There is no shortage of criticism about the cloud, about its lack of interoperability, fear of vendor lock-in as well as the security risks. Its critics include Vinton Cerf, a father of the Internet and Google's chief Internet evangelist, who compares the status of cloud computing today to the early days of email.
"Today, cloud computing is like the email of the 1980s, [when] things were not interconnected, you couldn't interchange things between email (systems). Now, you can't interchange things between clouds - that is going to change," said Cerf, at the Interop conference. "There will be the same pressures to get cloud systems to interoperate."
Mark Deibert, who is responsible for global enterprise architecture at a pharmaceutical firm that he asked not be identified, agreed with Cerf.
The cloud is "either going to mature or it's going to fade away," said Deibert. "I think it's going to mature, I think the cost promise is going to prove to be increasingly compelling and I think the marketplace will drive it to maturity," he said.
Deibert said his firm is creating a private cloud as a proof of concept. "It gives us a chance to get our feet wet in a measured way," he said.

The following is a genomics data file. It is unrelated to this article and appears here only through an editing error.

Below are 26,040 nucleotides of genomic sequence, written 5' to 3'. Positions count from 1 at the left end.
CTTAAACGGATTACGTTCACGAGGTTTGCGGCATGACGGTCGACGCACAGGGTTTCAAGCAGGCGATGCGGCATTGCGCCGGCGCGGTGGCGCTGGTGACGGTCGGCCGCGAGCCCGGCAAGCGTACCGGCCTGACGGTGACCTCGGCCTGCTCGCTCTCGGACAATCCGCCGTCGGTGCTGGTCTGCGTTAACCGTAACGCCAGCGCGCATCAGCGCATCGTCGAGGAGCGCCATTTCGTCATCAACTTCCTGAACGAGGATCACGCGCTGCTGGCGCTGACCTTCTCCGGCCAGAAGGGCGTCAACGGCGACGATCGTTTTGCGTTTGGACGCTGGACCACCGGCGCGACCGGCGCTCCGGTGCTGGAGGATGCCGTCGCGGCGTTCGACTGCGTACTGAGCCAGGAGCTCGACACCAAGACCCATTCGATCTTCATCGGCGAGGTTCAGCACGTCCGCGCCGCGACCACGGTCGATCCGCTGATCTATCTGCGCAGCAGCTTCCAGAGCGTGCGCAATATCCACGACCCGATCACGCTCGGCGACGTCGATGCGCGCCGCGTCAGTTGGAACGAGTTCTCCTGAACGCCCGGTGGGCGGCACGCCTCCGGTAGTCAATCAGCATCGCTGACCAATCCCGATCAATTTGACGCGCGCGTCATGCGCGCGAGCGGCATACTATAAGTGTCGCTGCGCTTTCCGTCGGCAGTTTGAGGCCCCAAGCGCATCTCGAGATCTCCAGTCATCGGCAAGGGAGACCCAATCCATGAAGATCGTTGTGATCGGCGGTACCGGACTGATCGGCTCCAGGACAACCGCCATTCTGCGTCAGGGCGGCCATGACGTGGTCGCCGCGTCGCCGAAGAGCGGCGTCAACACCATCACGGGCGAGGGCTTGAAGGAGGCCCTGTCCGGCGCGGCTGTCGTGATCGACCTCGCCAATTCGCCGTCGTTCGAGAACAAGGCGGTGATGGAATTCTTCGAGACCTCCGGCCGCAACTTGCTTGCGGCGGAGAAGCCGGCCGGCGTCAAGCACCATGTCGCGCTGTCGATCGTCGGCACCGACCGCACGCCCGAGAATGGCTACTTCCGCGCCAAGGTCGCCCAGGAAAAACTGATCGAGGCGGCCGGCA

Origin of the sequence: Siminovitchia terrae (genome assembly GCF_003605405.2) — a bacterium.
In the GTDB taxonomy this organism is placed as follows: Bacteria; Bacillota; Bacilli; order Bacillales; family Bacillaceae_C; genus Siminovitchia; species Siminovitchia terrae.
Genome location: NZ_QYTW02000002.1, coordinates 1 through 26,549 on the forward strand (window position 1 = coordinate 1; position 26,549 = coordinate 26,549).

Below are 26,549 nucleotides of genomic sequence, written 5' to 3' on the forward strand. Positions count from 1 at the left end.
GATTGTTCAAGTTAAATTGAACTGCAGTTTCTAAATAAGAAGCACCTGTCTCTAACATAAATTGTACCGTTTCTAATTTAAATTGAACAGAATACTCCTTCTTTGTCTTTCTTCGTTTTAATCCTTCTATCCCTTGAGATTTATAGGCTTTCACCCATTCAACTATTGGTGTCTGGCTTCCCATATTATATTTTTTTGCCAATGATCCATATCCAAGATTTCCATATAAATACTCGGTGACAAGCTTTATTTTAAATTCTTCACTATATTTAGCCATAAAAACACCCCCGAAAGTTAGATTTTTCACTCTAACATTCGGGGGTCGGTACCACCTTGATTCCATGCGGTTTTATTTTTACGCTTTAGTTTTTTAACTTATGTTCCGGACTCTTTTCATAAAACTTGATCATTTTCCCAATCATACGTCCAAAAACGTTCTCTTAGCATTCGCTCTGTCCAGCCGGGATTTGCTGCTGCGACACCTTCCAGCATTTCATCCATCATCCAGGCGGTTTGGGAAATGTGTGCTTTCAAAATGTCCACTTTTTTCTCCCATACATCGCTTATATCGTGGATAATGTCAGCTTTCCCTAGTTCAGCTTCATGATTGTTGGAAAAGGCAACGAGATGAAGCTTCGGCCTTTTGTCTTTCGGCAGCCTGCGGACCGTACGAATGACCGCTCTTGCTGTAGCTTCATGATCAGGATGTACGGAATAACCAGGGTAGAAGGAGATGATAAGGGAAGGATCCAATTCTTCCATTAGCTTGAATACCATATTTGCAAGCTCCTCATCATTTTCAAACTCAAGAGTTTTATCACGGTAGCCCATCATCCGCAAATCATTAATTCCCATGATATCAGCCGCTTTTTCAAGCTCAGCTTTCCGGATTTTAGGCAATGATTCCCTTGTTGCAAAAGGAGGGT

But how will the market force cloud providers to interoperate?
One effort is Open Data Center Alliance, whose members include BMW, Deutsche Bank, JPMorgan Chase, Lockheed, Marriott, Shell, Terremark, UBS, Baidu, eBay and Kraft Foods. The alliance was formed late last year and its membership has since doubled to more than 150 firms, representing in total about $85 billion in annual IT spending, according to Kirk Skaugen, a vice president at Intel and general manager of its data centre group.
Intel helped to create the alliance, but Skaugen says the chip maker serves in an advisory, non-voting, role. The roadmaps and recommendations that come out of this group will be software and hardware agonistic, he said.
The alliance isn't creating standards, but what it will do is work with existing standards organisations, such as Distributed Management Task Force, to help develop them, said Skaugen. Some of the alliance members are contributing senior IT staff to help create a roadmap, said Skaugen.
What Intel appears to gain by its close working relationship with the alliance is an understanding of user needs.
"We want to be on the forefront of standards, and we want to lead the industry as standards evolve," said Skaugen, in an interview, "so once we understand the requirements, our desire is to be on the front end of those requirements."
Intel has also created a Cloud Builders programme for vendors, who are working with Intel to ensure their products meet emerging technology requirements. The vendors are "trying to do it in parallel" what will emerges from the alliance, said Skaugen.
The role of chip technology will be through things such as Intel's Trusted Execution Technology, a hardware-based security feature to ensure code is executing in a protected environment. A goal of the alliance will be to ensure that clouds can interoperate.
"We want to make sure that data can be protected both at rest and in flight, whether you are moving from a private cloud to a public cloud or between public clouds," said Skaugen, as well as being "independent of which vendor is the underlying infrastructure within those clouds," he said.